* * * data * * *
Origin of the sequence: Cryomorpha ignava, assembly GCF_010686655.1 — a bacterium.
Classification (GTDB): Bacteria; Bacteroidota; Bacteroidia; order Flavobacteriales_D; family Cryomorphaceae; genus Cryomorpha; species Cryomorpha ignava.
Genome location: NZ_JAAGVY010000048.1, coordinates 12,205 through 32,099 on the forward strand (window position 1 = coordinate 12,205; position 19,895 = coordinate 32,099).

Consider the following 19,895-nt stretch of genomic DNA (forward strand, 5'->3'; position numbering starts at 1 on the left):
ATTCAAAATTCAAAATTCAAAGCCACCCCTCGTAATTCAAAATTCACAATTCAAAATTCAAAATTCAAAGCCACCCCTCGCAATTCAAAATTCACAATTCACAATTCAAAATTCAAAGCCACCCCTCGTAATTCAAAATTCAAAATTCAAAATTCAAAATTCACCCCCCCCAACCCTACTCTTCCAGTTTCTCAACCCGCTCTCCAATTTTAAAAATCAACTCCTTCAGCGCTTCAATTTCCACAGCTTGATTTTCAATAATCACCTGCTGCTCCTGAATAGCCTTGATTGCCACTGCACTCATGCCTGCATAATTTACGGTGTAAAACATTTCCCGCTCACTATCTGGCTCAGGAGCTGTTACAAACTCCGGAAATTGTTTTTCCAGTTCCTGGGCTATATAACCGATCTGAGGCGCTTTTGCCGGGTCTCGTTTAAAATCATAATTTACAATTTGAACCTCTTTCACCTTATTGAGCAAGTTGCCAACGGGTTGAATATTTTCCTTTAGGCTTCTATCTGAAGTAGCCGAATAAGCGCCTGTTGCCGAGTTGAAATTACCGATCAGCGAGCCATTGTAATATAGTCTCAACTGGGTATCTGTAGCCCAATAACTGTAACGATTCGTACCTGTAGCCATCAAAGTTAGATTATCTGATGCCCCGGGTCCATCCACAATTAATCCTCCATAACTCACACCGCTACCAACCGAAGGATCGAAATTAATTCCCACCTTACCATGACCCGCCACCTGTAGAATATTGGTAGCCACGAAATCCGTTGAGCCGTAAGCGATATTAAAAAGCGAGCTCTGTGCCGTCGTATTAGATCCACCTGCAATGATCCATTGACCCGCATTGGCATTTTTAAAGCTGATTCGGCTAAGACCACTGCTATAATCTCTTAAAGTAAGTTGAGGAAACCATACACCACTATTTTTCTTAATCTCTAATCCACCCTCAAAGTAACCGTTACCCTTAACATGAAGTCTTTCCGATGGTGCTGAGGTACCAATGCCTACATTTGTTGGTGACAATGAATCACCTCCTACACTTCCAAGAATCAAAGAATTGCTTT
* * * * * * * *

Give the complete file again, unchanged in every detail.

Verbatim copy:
Origin of the sequence: Cryomorpha ignava, assembly GCF_010686655.1 — a bacterium.
Classification (GTDB): Bacteria; Bacteroidota; Bacteroidia; order Flavobacteriales_D; family Cryomorphaceae; genus Cryomorpha; species Cryomorpha ignava.
Genome location: NZ_JAAGVY010000048.1, coordinates 12,205 through 32,099 on the forward strand (window position 1 = coordinate 12,205; position 19,895 = coordinate 32,099).

Consider the following 19,895-nt stretch of genomic DNA (forward strand, 5'->3'; position numbering starts at 1 on the left):
ATTCAAAATTCAAAATTCAAAGCCACCCCTCGTAATTCAAAATTCACAATTCAAAATTCAAAATTCAAAGCCACCCCTCGCAATTCAAAATTCACAATTCACAATTCAAAATTCAAAGCCACCCCTCGTAATTCAAAATTCAAAATTCAAAATTCAAAATTCACCCCCCCCAACCCTACTCTTCCAGTTTCTCAACCCGCTCTCCAATTTTAAAAATCAACTCCTTCAGCGCTTCAATTTCCACAGCTTGATTTTCAATAATCACCTGCTGCTCCTGAATAGCCTTGATTGCCACTGCACTCATGCCTGCATAATTTACGGTGTAAAACATTTCCCGCTCACTATCTGGCTCAGGAGCTGTTACAAACTCCGGAAATTGTTTTTCCAGTTCCTGGGCTATATAACCGATCTGAGGCGCTTTTGCCGGGTCTCGTTTAAAATCATAATTTACAATTTGAACCTCTTTCACCTTATTGAGCAAGTTGCCAACGGGTTGAATATTTTCCTTTAGGCTTCTATCTGAAGTAGCCGAATAAGCGCCTGTTGCCGAGTTGAAATTACCGATCAGCGAGCCATTGTAATATAGTCTCAACTGGGTATCTGTAGCCCAATAACTGTAACGATTCGTACCTGTAGCCATCAAAGTTAGATTATCTGATGCCCCGGGTCCATCCACAATTAATCCTCCATAACTCACACCGCTACCAACCGAAGGATCGAAATTAATTCCCACCTTACCATGACCCGCCACCTGTAGAATATTGGTAGCCACGAAATCCGTTGAGCCGTAAGCGATATTAAAAAGCGAGCTCTGTGCCGTCGTATTAGATCCACCTGCAATGATCCATTGACCCGCATTGGCATTTTTAAAGCTGATTCGGCTAAGACCACTGCTATAATCTCTTAAAGTAAGTTGAGGAAACCATACACCACTATTTTTCTTAATCTCTAATCCACCCTCAAAGTAACCGTTACCCTTAACATGAAGTCTTTCCGATGGTGCTGAGGTACCAATGCCTACATTTGTTGGTGACAATGAATCACCTCCTACACTTCCAAGAATCAAAGAATTGCTTT